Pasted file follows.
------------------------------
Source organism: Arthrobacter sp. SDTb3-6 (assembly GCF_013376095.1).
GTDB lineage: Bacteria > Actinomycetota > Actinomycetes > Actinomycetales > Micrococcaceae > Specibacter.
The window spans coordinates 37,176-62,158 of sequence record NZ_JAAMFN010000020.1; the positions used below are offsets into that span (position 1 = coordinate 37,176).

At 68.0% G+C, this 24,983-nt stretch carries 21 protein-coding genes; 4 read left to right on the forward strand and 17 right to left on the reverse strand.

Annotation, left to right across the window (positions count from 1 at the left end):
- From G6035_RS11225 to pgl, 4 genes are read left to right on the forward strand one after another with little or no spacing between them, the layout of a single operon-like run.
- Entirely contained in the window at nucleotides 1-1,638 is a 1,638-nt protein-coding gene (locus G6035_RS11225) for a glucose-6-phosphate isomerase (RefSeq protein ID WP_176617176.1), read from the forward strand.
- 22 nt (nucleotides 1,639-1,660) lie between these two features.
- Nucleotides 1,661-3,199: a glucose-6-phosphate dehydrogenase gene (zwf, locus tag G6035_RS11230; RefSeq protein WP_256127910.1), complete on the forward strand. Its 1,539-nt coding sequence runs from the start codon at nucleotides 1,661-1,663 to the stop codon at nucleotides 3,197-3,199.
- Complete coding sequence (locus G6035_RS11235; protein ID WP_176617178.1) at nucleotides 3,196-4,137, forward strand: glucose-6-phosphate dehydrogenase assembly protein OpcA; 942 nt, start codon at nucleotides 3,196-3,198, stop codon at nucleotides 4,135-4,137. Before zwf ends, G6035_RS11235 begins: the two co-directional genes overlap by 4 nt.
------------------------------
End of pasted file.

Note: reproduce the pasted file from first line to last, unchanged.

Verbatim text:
Source organism: Arthrobacter sp. SDTb3-6 (assembly GCF_013376095.1).
GTDB lineage: Bacteria > Actinomycetota > Actinomycetes > Actinomycetales > Micrococcaceae > Specibacter.
The window spans coordinates 37,176-62,158 of sequence record NZ_JAAMFN010000020.1; the positions used below are offsets into that span (position 1 = coordinate 37,176).

At 68.0% G+C, this 24,983-nt stretch carries 21 protein-coding genes; 4 read left to right on the forward strand and 17 right to left on the reverse strand.

Annotation, left to right across the window (positions count from 1 at the left end):
- From G6035_RS11225 to pgl, 4 genes are read left to right on the forward strand one after another with little or no spacing between them, the layout of a single operon-like run.
- Entirely contained in the window at nucleotides 1-1,638 is a 1,638-nt protein-coding gene (locus G6035_RS11225) for a glucose-6-phosphate isomerase (RefSeq protein ID WP_176617176.1), read from the forward strand.
- 22 nt (nucleotides 1,639-1,660) lie between these two features.
- Nucleotides 1,661-3,199: a glucose-6-phosphate dehydrogenase gene (zwf, locus tag G6035_RS11230; RefSeq protein WP_256127910.1), complete on the forward strand. Its 1,539-nt coding sequence runs from the start codon at nucleotides 1,661-1,663 to the stop codon at nucleotides 3,197-3,199.
- Complete coding sequence (locus G6035_RS11235; protein ID WP_176617178.1) at nucleotides 3,196-4,137, forward strand: glucose-6-phosphate dehydrogenase assembly protein OpcA; 942 nt, start codon at nucleotides 3,196-3,198, stop codon at nucleotides 4,135-4,137. Before zwf ends, G6035_RS11235 begins: the two co-directional genes overlap by 4 nt.